Painter, watercolourist, draughtsman, collage artist, engraver (including etching), lithographer, decorative designer, art theorist. Landscapes, landscapes with figures, urban landscapes, seascapes. Frescoes.

Futurism, Pittura Metafiscia (Metaphysical Painting), Novecento Italiano, Magic Realism...

Article

Matthew Gale

(Dalmazzo)

(b Quarguento, Piedmont, Feb 11, 1881; d Milan, April 13, 1966).

Italian painter, critic and writer. He was apprenticed to a team of decorators at the age of 12, after the death of his mother. His work took him to Milan, London and Switzerland, as well as to the Exposition Universelle in Paris in 1900. He visited museums, and in Milan in 1906 he enrolled at the Accademia di Belle Arti di Brera, studying under Cesare Tallone. By 1908 he was arranging shows for the Famiglia Artistica, an exhibiting group. He met Umberto Boccioni and Luigi Russolo, and together they came to know Filippo Tommaso Marinetti and to write the Manifesto dei pittori futuristi (1910; see Futurism). Carrà continued, however, to use the technique of Divisionism despite the radical rhetoric of Futurism. In an attempt to find new inspiration Marinetti sent them to visit Paris in autumn 1911, in preparation for the Futurist exhibition of 1912. Cubism was a revelation, and in ...

Article

Ester Coen

(b Fondo, Val di Non, Trentino, March 30, 1892; d Rovereto, Nov 29, 1960).

Italian painter, stage designer, illustrator, decorative artist and writer. After difficult years of study, during which he made his first artistic experiments, he travelled to Turin in 1910 and worked as an apprentice decorator at the Esposizione Internazionale. In spite of spending a year as apprentice to a marble-worker, on his return to Rovereto, he decided to become a painter, choosing subjects associated with Symbolism and social realism. Shortly after publishing Spezzature–Impressioni: Segni e ritmi (Rovereto, 1913), a collection of poetry, prose and illustrations, he moved to Rome, where he met Filippo Tommaso Marinetti at the Galleria Permanente Futurista, run by Giuseppe Sprovieri; through Marinetti he met the Futurists, with whom he exhibited at the same gallery in the spring of 1914 (see Furttenbach [Furtenbach; Furttembach], Josef [Joseph], the elder). This was followed by a one-man show at Trento in July 1914, which closed after a few days because of the outbreak of World War I. He succeeded in returning to Rome, where he was officially welcomed into the ...

Article

Fillia  

Italian, 20th century, male.

Born 3 October 1904, in Revello; died 9 February 1936, in Turin.

Painter, photomontage artist, writer, illustrator. Murals, ceramics.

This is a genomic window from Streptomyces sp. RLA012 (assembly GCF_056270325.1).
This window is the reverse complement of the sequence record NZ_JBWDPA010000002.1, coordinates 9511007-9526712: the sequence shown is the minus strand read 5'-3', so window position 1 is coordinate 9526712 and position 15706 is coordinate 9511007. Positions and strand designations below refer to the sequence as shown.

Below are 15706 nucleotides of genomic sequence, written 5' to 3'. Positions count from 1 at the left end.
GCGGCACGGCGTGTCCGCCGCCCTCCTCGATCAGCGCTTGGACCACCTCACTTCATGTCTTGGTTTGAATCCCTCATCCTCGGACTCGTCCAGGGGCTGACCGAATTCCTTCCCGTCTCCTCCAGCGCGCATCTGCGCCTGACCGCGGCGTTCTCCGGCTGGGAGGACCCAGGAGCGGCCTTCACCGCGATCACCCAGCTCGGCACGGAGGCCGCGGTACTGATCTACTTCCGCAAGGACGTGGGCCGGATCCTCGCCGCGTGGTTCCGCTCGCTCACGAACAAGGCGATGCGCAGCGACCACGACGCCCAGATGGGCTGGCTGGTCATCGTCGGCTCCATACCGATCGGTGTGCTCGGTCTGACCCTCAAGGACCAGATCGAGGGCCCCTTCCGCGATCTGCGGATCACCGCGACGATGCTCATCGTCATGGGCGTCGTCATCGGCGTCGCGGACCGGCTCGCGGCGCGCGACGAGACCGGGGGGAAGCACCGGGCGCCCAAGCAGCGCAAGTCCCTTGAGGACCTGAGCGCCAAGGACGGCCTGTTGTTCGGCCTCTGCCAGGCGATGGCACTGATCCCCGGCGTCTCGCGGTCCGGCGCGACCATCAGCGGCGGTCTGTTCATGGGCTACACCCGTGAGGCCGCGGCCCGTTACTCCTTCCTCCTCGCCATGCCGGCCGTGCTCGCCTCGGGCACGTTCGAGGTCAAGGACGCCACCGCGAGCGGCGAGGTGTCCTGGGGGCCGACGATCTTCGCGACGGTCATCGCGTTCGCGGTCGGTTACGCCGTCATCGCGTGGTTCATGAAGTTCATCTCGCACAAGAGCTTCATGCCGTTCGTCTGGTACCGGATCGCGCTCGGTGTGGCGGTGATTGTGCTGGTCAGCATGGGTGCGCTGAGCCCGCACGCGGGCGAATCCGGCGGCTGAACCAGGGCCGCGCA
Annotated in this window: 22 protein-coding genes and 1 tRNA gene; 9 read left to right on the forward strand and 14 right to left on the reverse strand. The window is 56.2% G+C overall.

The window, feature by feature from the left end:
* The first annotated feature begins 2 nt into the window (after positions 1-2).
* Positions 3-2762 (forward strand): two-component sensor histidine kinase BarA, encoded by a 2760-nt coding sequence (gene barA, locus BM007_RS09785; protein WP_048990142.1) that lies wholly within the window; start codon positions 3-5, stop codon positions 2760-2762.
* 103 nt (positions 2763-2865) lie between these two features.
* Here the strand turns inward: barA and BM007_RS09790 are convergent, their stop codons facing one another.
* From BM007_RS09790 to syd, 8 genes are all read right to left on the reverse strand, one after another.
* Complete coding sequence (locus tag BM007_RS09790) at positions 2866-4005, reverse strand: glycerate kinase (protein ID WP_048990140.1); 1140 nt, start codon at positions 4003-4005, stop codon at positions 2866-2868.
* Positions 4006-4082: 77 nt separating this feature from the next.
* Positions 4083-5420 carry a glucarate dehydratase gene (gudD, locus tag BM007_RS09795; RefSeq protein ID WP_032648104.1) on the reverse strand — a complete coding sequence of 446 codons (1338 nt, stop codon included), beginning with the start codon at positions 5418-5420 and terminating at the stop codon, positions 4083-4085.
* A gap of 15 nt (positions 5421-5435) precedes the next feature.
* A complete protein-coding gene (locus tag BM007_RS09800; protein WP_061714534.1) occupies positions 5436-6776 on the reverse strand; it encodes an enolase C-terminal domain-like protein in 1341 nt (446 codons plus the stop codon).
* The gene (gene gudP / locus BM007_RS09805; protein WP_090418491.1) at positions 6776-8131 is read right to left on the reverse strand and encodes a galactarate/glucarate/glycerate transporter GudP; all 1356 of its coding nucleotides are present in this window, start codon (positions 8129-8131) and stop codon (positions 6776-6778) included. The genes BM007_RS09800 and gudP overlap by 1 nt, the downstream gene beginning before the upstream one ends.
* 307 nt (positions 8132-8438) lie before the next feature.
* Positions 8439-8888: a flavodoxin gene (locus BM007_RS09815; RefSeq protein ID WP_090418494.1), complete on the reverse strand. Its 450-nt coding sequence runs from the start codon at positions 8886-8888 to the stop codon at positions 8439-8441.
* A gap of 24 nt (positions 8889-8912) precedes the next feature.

Futurism.

Luigi Enrico Colombo took the pseudonym Fillia, which was his mother's maiden name. Although he died at the age of only 32, he was one of the most far-sighted thinkers to influence the evolution of artistic expression between the two World Wars. In fact, in the course of the many journeys he made right up to his death in Paris, he was in contact with the pioneers of abstract art, which was at that time ignored by everyone, and this was how he came to be linked with the leaders of the ...

Article

Fillia  

Daniela De Dominicis

[Colombo, Luigi]

(b Revello, Oct 4, 1904; d Turin, Feb 1, 1936).

Italian painter, sculptor and writer. He moved to Turin and in 1922 began his literary career by contributing to a booklet of poems entitled 1+1+1=1 Dinamite (Turin, 1922). He started painting as a self-taught artist, using his mother’s surname as a pseudonym. In 1923 he founded the Turin Futurist group, whose other later adherents included the Bulgarian-born painter and architect Nicolay Diulgheroff (1901–82) and the Italian sculptor Mino Rossi (1904–63), with the publication of the manifesto Futurista torinese—Sindacati artistici. Through this group he assumed an important role in the ‘second Futurism’ (see Furttenbach [Furtenbach; Furttembach], Josef [Joseph], the elder).

The inspiration for Fillia’s earliest paintings was ‘mechanical life’, which he portrayed by abstracting from the subject using geometrical forms and a lively range of colours. He was clearly aware not only of the work of Giacomo Balla and Fortunato Depero, but also of the contemporary Constructivist art promoted in the periodicals ...

Article

Charlotte Humphreys

(Viktor Vladimirovich)

(b Tundutov, Astrakhan, Nov 9, 1885; d Santalovo, Novgorod province, June 28, 1922).

Russian poet. He studied mathematics, biology and philology at Kazan’ University before devoting himself to literature. He became a member of the Hylaea circle of Futurist poets grouped around the artist David Burlyuk, which was responsible for the production of a large number of Russian Futurist books between c. 1912 and 1916. Khlebnikov’s theory of a transrational language (zaum), formulated in 1913 with his fellow poet Aleksey Kruchonykh, had a profound influence on the work of avant-garde artists, especially Kazimir Malevich, Jean Pougny (Ivan Puni), Pavel Filonov, Vladimir Tatlin and Pyotr Miturich. Literally ‘beyond the mind’ or ‘beyond sense’, zaum was used by Khlebnikov to signify the rejection of a conventional logic that defines words in terms of a specific meaning. It involved the ‘liberation’ of words, of parts of words and of individual letters and sounds from their accepted meaning, so that they could take on new meanings within a higher system of logic that literally transcends reason. Khlebnikov’s theories for a universal, transnational language were expounded in several articles written between ...

Article

Charlotte Humphreys

(Yeliseyevich)

(b Olevka, Kherson province, 1886; d Moscow, 1968).